Online Poker Returning to New York if Bill Passes
Posted on: February 3, 2023, 02:31h.
Last updated on: February 3, 2023, 02:31h.
Online poker could return to New York by the end of 2023 if a bill introduced by State Assemblyman J. Gary Pretlow is enacted into law.
It is not the first thing the state Legislature will look at. But it is in the pipeline.
“One thing about playing poker, it has no built-in arithmetic advantage. Everyone assumes they are smarter than the other person sitting at the table, so that’s what makes it so exciting. You are not playing against the house,” Pretlow told Casino.org during an interview Thursday at his Mount Vernon, N.Y. office.
Under bill No. A1380, the purpose is “to authorize the New York State Gaming Commission to license certain variants of internet poker which require a certain amount of skill, specifically “Omaha Hold ’em and “Texas “Hold ‘Em,” the bill reads.
Approval will not be swift because the gaming commission remains focused on issuing three downstate gaming licenses. But like a sports gambling bill introduced by Sen. Joseph Addabbo, it would bring major changes to what New Yorkers can gamble on and what they cannot.
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Today’s joint hearing with Assembly/Senate Committees on Racing & Wagering now underway, examining mobile sports betting and its impact on the state budget — now hearing testimony from Executive Director @nysgamingcomm. pic.twitter.com/vNd7GaEf7J
— Angelo Santabarbara (@AsmSantabarbara) January 31, 2023
The Demise of Online Poker in New York
A decade and a half ago, Wed sites such as Party Poker were raking in the money in New York and around the United States. The World Series of Poker was something a lot of people watched, and Chris Moneymaker’s victory in 2003 ignited a frenzy in online poker playing. The introduction of the hole-card camera invented by Steve Lipscomb, founder of the World Poker Tour, did not hurt
The fact that PartyPoker had a network of operators –combined with the massive database of gamblers and potential gamblers that they held from their time in the casino world — added up to a huge rate of growth over the next couple of years. PartyPoker at one time held 60% of the online market.
The World Poker Tour also became a hot commodity. They ran and filmed many events across the US. Despite the gains being made by PokerStars and Full Tilt Poker, Party Poker still had the largest piece of the pie and was generating hundreds of millions of dollars of profits annually for their shareholders.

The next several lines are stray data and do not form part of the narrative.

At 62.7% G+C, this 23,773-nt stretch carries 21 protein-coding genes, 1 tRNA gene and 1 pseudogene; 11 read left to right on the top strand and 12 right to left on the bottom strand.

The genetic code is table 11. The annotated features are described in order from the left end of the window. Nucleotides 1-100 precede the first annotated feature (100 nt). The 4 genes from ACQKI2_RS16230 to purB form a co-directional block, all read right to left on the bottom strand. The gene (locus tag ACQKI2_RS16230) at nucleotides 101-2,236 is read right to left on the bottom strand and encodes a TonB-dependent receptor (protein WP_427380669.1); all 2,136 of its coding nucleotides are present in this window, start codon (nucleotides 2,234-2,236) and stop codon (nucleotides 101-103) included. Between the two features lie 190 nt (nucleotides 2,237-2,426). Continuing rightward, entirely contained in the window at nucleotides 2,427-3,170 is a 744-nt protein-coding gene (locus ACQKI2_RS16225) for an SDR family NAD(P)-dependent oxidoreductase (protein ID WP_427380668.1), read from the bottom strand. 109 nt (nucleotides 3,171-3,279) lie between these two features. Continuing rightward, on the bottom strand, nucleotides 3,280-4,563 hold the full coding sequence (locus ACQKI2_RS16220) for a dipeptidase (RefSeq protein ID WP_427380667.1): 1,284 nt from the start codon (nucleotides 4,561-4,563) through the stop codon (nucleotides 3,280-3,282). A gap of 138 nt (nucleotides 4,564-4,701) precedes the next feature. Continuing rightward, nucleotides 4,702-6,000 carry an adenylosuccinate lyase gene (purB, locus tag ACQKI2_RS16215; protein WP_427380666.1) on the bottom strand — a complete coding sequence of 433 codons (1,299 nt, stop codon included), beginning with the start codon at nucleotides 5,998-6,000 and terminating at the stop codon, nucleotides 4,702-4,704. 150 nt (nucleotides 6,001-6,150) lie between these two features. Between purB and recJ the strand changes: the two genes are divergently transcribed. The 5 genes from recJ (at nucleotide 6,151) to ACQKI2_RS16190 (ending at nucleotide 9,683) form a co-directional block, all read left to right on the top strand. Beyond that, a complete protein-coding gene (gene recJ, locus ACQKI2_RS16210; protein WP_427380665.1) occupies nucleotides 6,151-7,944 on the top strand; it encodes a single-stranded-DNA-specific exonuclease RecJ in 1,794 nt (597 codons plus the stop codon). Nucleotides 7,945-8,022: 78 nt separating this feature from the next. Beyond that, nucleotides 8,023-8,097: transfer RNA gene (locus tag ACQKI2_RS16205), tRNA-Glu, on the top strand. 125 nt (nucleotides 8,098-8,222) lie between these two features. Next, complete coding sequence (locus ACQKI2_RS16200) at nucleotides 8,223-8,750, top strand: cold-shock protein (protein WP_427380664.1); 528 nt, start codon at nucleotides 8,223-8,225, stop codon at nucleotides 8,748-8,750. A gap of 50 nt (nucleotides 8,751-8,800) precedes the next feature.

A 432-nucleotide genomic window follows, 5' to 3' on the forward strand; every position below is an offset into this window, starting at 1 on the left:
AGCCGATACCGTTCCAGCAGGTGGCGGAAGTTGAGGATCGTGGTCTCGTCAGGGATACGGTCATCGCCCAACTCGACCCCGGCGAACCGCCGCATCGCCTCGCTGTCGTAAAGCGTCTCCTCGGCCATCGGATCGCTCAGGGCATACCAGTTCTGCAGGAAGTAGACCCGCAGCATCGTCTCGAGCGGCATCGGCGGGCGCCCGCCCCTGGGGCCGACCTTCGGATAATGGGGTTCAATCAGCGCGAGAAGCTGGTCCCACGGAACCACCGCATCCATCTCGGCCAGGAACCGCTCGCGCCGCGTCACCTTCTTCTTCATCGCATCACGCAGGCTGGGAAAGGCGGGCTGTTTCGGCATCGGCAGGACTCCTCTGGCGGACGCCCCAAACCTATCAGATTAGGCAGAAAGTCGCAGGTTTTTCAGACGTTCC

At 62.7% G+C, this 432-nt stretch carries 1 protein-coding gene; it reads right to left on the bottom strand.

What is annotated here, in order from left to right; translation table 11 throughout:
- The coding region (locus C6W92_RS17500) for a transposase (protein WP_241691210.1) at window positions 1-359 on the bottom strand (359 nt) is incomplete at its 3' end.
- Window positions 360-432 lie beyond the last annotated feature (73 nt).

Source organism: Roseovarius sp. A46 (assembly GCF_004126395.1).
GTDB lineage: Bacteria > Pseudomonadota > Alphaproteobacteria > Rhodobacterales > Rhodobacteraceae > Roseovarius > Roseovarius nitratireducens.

In October 2006, everything changed when the US Congress passed a bill called the Unlawful Internet Gaming Enforcement Act (UIGEA). This act would make payment processing of gaming transactions by Americans illegal for US banks, and anyone associated with them. American players made a mad dash to withdraw their balances.
PartyPoker and parent company PartyGaming lost 60% of its value, and the company decided to pull out of the US market. Poker has been confined to basements and casinos ever since, although the introduction of online sports gaming has allowed it to return in states where online casino gambling is allowed, including New Jersey.
New York is not one of them.
Online poker is being held up the the state legislature’s insistence that all three downstate casino licenses be issued at the same time, a painstaking process that would slow the conversion of Empire State Casino (Yonkers) and Aqueduct Race Track (Queens) from racinos to casinos. Empire City is owned by MGM Resorts, and Aqueduct by Malaysia-based Genting.
Pretlow is trying to convince fellow legislators to greenlight those licenses while several parties fight over acquiring the third license.
“We have one billion reasons to get this done quickly, because each license costs a minimum of $500 million,” Pretlow said.
The machine pictured below may look like an electronic slot machine, but it is not. It is a video lottery terminal.
What Can New Yorkers Do To Push This Legislation?
Well, they can write a letter to their state assemblyman or their state senator, they can call the state legislature in Albany and voice their approval (the phone number is 518-455-4100), and they can tell their poker-playing friends to do the same thing.
Sounds arcane. But these methods still work among the demographic that most Albany lawmakers are a part of.
It’ll become law “whenever the Senate and Assembly come to an agreement and it is the intention of the Houses to pass it,” Pretlow said. “If they decide not to pass it, it isn’t going anywhere.”
Currently, the legislature is focused on the state budget, which takes precedence over everything. The poker bill will likely come up for discussion in April and May, because the legislature sometimes moves like a snail stuck in molasses.
“I am disappointed in the speed factor regarding the downstate licenses. We are going to get at least $1 billion, and that third license might draw a big higher than $500 million. A bidder can offer anything they want. But with Yonkers and Queens, all of the community approval and environmental impact statements have already been done.”
Currently, New Yorkers can play poker in person at four upstate casinos: Resorts World Monticello, del Lago Resort & Casino in Tyre, Tioga Downs in Nichols, and Rivers Casino & Resort in Schenectady.
Pretlow has met with online poker companies to assure that their games are aboveboard and that algorithms are not being used to fix the play in favor of certain players. At home, he plays poker at the Hoyle casino, which does not use real money, but allows players to simulate the real thing.
“I have already won more than $1 billion, but the money is fake,” Pretlow said.
If his bill passes, poker money will not be as fake as those racino slots at Empire City Casino and Aqueduct Race Track. It may be only a matter of time.
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